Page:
The genre-bending, Pulitzer Prize-winning author knew he wanted to be an artist when he was a student at Harvard. Now he will will receive the award that honors his arrival.
By Sabrina Li '20
Colson Whitehead has won just about every honor a literary intellectual could hope to receive: a National Book Award, a MacArthur Fellowship, a Guggenheim Fellowship and a Pulitzer Prize for his most recent novel The Underground Railroad, a magical realist narrative reimagining the historic Underground Railroad as an actual railroad and the horrors of life on the plantation and the escape from it. On Thursday, April 26 during the annual ARTS FIRST festival (April 26-29), Whitehead will be receiving yet another honor to add to his impressive resume: the Harvard Arts Medal.
When I interviewed Whitehead, I asked him what receiving this award meant to him. “Certainly, when I was 18-years-old and 19-years-old, I wanted to be an artist in the world and didn’t know how,” he said. “It’s very odd 20 years later to have finally figured out how to do it and make a living and keep going. So it’s a marker of who I was 25
In his first semester at Harvard, Whitehead was exposed to the novelist and short story writer Robert Coover, in his second, a class on modernism. Being at Harvard, Whitehead discovered “a different sort of way of being a writer and talking about the world.” He took many classes in the African American studies department and he studied theater – not performance, plays. He continues to draw upon the foundational texts he was exposed to during his education. “You can’t pay someone back for introducing you to Ulysses or for brining you to Frederick Douglass or Harriet Jacobs,” he said. “You can’t really repay that debt.”
Whitehead has done more than just respond or imitate these traditional texts from his younger years. He has gone on to bend genre, form, and time – creating a style and voice of his own. In The Underground Railroad, Whitehead weaves the brutal with the fantastical in a jarring narrative of slavery. By using magical realism, Whitehead alters chronology and aligns disparate historical episodes with each other. “By bending reality, by deforming what actually happened to create a new narrative I’m allowed to have a different sort of view and relationship to American history that I couldn’t do in a straightforward realistic story,” he said.
Whitehead balances the surreal and the brutal – making sure that the fantastical never detracts from the very real violence that was inflicted upon his ancestors. He was adamant about telling events in a matter-of-fact fashion. “Former slaves, when they saw horrible things that were happening to them when they were younger, they didn’t dramatize it. They didn’t adorn it. The terrible events speak for themselves,” he said.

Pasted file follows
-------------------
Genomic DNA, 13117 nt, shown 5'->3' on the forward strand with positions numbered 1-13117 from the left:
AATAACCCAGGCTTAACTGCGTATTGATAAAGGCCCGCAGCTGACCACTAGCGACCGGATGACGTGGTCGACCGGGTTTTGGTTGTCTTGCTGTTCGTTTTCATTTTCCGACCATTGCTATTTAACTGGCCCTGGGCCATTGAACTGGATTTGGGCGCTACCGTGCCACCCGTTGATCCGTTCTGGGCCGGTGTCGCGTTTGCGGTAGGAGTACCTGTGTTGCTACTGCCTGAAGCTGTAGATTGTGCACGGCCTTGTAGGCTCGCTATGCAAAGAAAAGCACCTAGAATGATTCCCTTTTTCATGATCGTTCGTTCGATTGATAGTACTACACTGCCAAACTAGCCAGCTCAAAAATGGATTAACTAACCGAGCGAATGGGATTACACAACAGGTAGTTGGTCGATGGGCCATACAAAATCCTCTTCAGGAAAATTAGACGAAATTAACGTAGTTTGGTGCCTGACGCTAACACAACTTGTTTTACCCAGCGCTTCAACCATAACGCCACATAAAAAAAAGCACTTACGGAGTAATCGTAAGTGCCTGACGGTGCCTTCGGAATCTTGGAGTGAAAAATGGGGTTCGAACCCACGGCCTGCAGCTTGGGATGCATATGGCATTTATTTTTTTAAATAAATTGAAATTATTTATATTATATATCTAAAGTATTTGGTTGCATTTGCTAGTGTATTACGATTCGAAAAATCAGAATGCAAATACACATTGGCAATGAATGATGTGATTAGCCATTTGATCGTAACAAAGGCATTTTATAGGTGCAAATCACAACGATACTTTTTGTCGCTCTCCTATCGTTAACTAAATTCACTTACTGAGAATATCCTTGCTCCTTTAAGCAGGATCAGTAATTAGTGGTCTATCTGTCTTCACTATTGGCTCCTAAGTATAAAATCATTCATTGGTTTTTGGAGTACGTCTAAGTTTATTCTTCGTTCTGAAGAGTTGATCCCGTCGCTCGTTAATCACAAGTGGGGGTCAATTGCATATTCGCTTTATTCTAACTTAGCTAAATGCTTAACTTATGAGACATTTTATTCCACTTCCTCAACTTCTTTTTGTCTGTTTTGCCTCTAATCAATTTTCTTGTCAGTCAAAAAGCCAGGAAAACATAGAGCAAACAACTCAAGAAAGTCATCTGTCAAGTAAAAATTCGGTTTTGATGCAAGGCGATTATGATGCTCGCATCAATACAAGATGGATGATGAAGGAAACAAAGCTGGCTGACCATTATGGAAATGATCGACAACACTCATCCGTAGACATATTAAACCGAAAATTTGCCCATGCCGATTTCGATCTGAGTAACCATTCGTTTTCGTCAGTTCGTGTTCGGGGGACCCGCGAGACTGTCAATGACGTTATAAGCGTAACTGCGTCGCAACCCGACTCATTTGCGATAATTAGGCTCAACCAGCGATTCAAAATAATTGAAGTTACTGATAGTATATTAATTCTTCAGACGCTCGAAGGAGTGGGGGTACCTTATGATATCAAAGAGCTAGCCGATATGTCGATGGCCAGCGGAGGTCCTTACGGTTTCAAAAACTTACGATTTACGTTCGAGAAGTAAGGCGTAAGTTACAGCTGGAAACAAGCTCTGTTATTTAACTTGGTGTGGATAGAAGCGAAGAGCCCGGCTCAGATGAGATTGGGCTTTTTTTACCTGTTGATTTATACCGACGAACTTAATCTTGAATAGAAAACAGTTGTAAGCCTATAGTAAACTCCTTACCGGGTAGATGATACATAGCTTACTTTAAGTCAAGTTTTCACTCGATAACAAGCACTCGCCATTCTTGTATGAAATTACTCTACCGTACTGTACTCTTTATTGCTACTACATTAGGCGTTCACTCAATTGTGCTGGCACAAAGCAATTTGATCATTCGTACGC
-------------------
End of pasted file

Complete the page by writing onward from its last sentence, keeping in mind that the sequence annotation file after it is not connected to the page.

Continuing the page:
The Underground Railroad is first and foremost a work of art. In the literary world recently there has been much conflation over fiction being turned into pure, historical fact. The Underground Railroad hasn’t been spared from this crticism; however, the good that has come out of it, at least from Whitehead's point of view, is that people have been moved to do further research after reading the book. While it was not Whitehead’s intent for his book to be seen as a historical text, he notes that there is “some essential truth” that students and teachers in literature and history classes have come away with, and that is something Whitehead embraces.
Nor is The Underground Railroad a reaction piece. It is not a response to racism today even though, as Whitehead said, “when you talk about racism way back when, you are talking about racism now [too].”
When Whitehead wrote the novel three years ago, he did not have an intended audience in mind or a specific political takeaway. He just wanted to fulfill his own ambitions and complete the project successfully. He wanted to immerse himself in the world he was creating and the forces and political energies of the era he was inhabiting. Whitehead said that those forces are still prevalent today.
Whitehead’s novel comes at a time in which there has been a surge of black voices coming into the pop culture mainstream through art. Whitehead believes that his book is not helping or hurting anyone, nor does he see this representation of black history in art hurting anyone either. “In terms of slavery movies and books now,” he said, “it’s really a fraction of the books and movies we have, say, about World War II, but no one says: Oh, we have all these World War II movies [and] we [are] thinking about things differently. Maybe there’s, you know, Django Unchained, the TV show Underground, Twelve Years a Slave and [my] book. That’s five or six things. It’s not a lot.”
What The Underground Railroad doesn’t allow is for readers to be complacent in revisiting American history and how it has been traditionally told to us. And that is a lot.
Colson Whitehead ’91 will be honored with the Harvard Arts Medal, presented by Harvard President Drew Gilpin Faust, 4 p.m. Thursday, April 26, at Sanders Theatre. The actor John Lithgow ’67, ArD ’05 will conduct an onstage conversation with Whitehead, and National Youth Poet Laureate Amanda Gorman ’20 will offer a poetry reading. The event is free and open to the public, but tickets are required. Contact the Harvard Box Office by stopping by Farkas Hall, 10-12 Holyoke Street, by calling 617.496.2222 or visiting boxoffice.harvard.edu.